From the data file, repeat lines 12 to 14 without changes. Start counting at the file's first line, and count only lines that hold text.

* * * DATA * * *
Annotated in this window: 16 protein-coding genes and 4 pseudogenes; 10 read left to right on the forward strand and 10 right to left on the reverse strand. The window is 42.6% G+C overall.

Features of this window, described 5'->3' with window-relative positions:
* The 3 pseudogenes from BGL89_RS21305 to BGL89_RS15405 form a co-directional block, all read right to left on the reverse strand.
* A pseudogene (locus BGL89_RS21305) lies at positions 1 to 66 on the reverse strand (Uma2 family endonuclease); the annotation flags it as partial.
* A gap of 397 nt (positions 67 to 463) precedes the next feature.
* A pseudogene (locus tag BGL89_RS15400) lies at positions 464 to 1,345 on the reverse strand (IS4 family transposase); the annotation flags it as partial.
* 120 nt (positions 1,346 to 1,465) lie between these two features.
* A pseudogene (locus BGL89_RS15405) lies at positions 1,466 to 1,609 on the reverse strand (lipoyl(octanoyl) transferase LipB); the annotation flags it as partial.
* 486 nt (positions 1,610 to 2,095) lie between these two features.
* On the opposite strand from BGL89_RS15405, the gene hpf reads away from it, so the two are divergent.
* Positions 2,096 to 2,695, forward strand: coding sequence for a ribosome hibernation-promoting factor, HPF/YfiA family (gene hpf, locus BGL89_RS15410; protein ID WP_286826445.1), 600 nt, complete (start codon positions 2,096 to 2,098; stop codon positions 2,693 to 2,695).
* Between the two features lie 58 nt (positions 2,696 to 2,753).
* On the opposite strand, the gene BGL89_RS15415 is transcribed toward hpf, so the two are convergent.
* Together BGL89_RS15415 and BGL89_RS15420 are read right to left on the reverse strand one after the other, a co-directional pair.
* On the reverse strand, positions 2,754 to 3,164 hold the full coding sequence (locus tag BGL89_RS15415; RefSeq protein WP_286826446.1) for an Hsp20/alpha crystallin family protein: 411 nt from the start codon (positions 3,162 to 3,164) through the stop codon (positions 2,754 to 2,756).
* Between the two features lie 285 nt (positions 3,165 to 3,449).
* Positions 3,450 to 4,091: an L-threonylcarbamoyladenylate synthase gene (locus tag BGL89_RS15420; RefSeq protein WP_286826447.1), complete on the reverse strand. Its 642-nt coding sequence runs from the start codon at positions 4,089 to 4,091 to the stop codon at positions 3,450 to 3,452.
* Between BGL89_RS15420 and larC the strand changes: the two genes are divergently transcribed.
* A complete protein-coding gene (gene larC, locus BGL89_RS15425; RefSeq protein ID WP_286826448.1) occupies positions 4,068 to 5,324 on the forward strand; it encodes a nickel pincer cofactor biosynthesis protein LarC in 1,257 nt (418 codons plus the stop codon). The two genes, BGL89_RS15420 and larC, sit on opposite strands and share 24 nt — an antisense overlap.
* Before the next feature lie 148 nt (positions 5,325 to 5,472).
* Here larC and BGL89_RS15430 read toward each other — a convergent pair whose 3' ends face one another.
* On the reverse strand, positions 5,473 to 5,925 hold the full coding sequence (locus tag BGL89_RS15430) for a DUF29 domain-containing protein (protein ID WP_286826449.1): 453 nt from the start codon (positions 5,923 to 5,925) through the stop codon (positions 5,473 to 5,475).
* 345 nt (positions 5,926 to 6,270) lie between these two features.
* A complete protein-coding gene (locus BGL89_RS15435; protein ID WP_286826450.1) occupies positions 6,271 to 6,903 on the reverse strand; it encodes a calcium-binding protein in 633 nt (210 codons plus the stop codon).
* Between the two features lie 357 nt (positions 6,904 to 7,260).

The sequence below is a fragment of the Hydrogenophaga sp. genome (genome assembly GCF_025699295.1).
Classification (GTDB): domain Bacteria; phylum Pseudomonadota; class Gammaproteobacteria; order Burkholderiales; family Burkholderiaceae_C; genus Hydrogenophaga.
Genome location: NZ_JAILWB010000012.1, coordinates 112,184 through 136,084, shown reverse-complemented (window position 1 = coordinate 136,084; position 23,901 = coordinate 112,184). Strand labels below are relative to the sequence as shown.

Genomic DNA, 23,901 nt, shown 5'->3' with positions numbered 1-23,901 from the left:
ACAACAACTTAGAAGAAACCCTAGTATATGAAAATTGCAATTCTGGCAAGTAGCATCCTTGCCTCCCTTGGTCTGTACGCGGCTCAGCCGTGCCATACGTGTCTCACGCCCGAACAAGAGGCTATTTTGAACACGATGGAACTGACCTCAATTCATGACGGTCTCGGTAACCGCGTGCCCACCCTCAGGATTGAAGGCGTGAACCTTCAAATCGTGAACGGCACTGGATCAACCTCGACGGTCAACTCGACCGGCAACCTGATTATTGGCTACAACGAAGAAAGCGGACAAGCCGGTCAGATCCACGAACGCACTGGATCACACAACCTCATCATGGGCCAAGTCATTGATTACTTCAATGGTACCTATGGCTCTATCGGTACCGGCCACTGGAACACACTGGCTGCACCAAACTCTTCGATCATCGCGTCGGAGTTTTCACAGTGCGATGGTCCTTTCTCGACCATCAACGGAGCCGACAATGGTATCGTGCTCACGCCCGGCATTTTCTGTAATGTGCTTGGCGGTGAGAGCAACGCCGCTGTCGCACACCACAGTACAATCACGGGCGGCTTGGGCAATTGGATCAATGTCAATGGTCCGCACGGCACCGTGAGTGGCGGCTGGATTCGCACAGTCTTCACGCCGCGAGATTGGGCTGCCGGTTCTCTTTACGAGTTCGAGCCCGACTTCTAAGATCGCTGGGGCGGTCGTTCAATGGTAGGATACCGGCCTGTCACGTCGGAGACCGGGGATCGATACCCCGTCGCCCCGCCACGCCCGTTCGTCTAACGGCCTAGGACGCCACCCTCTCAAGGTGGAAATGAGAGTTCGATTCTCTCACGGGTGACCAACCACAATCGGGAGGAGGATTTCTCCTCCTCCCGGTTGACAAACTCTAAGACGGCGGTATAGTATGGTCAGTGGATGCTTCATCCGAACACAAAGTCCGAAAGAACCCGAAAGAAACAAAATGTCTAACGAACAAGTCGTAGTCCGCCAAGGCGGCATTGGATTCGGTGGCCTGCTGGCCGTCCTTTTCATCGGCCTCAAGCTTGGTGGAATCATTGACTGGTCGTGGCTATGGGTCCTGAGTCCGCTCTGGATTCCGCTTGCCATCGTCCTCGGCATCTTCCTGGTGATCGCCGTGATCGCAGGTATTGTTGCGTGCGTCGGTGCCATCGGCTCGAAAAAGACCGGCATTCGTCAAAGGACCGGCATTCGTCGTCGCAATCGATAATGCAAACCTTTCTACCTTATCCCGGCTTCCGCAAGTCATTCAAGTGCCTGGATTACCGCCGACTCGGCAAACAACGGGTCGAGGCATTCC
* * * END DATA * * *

* Between the two features lie 58 nt (positions 2,696 to 2,753).
* On the opposite strand, the gene BGL89_RS15415 is transcribed toward hpf, so the two are convergent.
* Together BGL89_RS15415 and BGL89_RS15420 are read right to left on the reverse strand one after the other, a co-directional pair.